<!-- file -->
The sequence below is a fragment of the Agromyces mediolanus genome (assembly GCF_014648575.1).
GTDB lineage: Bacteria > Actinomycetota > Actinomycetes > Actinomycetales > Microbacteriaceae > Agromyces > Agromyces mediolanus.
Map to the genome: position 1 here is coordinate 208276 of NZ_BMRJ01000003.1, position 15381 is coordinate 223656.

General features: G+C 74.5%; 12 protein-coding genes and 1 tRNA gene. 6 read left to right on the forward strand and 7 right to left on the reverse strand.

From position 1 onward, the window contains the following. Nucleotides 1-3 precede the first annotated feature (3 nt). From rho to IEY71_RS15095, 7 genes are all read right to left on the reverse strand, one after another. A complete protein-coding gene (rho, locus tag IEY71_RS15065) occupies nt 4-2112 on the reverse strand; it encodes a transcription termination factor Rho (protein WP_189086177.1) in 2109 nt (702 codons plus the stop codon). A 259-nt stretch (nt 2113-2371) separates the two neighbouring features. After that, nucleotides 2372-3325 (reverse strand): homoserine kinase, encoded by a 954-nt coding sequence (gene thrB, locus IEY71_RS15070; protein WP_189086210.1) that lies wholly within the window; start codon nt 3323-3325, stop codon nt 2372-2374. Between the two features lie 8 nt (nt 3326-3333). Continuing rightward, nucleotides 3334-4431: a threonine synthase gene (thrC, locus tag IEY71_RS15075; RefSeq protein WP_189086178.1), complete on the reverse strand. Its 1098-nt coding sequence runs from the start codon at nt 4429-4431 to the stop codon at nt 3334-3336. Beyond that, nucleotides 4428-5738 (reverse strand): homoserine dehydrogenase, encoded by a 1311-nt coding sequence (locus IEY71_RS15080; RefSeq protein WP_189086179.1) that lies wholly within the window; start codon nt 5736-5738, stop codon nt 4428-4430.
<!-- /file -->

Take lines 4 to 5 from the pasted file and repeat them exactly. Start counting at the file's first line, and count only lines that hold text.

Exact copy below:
General features: G+C 74.5%; 12 protein-coding genes and 1 tRNA gene. 6 read left to right on the forward strand and 7 right to left on the reverse strand.

From position 1 onward, the window contains the following. Nucleotides 1-3 precede the first annotated feature (3 nt). From rho to IEY71_RS15095, 7 genes are all read right to left on the reverse strand, one after another. A complete protein-coding gene (rho, locus tag IEY71_RS15065) occupies nt 4-2112 on the reverse strand; it encodes a transcription termination factor Rho (protein WP_189086177.1) in 2109 nt (702 codons plus the stop codon). A 259-nt stretch (nt 2113-2371) separates the two neighbouring features. After that, nucleotides 2372-3325 (reverse strand): homoserine kinase, encoded by a 954-nt coding sequence (gene thrB, locus IEY71_RS15070; protein WP_189086210.1) that lies wholly within the window; start codon nt 3323-3325, stop codon nt 2372-2374. Between the two features lie 8 nt (nt 3326-3333). Continuing rightward, nucleotides 3334-4431: a threonine synthase gene (thrC, locus tag IEY71_RS15075; RefSeq protein WP_189086178.1), complete on the reverse strand. Its 1098-nt coding sequence runs from the start codon at nt 4429-4431 to the stop codon at nt 3334-3336. Beyond that, nucleotides 4428-5738 (reverse strand): homoserine dehydrogenase, encoded by a 1311-nt coding sequence (locus IEY71_RS15080; RefSeq protein WP_189086179.1) that lies wholly within the window; start codon nt 5736-5738, stop codon nt 4428-4430.